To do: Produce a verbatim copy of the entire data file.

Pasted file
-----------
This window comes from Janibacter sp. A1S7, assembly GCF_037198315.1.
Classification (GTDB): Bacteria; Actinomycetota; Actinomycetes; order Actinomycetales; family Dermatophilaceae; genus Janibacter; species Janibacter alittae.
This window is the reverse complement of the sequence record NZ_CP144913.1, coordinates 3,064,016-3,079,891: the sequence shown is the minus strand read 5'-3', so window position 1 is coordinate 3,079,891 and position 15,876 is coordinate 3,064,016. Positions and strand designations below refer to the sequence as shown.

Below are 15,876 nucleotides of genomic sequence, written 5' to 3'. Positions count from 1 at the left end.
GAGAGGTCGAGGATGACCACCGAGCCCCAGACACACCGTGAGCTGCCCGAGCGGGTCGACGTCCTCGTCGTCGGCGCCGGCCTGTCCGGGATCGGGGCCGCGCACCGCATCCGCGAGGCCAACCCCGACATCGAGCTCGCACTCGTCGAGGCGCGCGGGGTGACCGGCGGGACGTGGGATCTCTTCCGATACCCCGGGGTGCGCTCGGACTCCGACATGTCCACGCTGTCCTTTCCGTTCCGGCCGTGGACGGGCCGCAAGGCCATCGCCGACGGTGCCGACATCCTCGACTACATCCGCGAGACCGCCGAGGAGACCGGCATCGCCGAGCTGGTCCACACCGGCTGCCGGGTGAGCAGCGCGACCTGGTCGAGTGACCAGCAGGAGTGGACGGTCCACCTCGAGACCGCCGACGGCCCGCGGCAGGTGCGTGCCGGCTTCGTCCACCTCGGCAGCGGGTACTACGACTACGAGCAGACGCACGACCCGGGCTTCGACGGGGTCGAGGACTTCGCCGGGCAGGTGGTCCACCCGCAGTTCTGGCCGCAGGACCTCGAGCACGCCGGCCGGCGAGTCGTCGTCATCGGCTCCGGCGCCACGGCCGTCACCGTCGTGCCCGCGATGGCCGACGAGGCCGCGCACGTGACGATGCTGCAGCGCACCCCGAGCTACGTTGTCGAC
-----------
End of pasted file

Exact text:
This window comes from Janibacter sp. A1S7, assembly GCF_037198315.1.
Classification (GTDB): Bacteria; Actinomycetota; Actinomycetes; order Actinomycetales; family Dermatophilaceae; genus Janibacter; species Janibacter alittae.
This window is the reverse complement of the sequence record NZ_CP144913.1, coordinates 3,064,016-3,079,891: the sequence shown is the minus strand read 5'-3', so window position 1 is coordinate 3,079,891 and position 15,876 is coordinate 3,064,016. Positions and strand designations below refer to the sequence as shown.

Below are 15,876 nucleotides of genomic sequence, written 5' to 3'. Positions count from 1 at the left end.
GAGAGGTCGAGGATGACCACCGAGCCCCAGACACACCGTGAGCTGCCCGAGCGGGTCGACGTCCTCGTCGTCGGCGCCGGCCTGTCCGGGATCGGGGCCGCGCACCGCATCCGCGAGGCCAACCCCGACATCGAGCTCGCACTCGTCGAGGCGCGCGGGGTGACCGGCGGGACGTGGGATCTCTTCCGATACCCCGGGGTGCGCTCGGACTCCGACATGTCCACGCTGTCCTTTCCGTTCCGGCCGTGGACGGGCCGCAAGGCCATCGCCGACGGTGCCGACATCCTCGACTACATCCGCGAGACCGCCGAGGAGACCGGCATCGCCGAGCTGGTCCACACCGGCTGCCGGGTGAGCAGCGCGACCTGGTCGAGTGACCAGCAGGAGTGGACGGTCCACCTCGAGACCGCCGACGGCCCGCGGCAGGTGCGTGCCGGCTTCGTCCACCTCGGCAGCGGGTACTACGACTACGAGCAGACGCACGACCCGGGCTTCGACGGGGTCGAGGACTTCGCCGGGCAGGTGGTCCACCCGCAGTTCTGGCCGCAGGACCTCGAGCACGCCGGCCGGCGAGTCGTCGTCATCGGCTCCGGCGCCACGGCCGTCACCGTCGTGCCCGCGATGGCCGACGAGGCCGCGCACGTGACGATGCTGCAGCGCACCCCGAGCTACGTTGTCGAC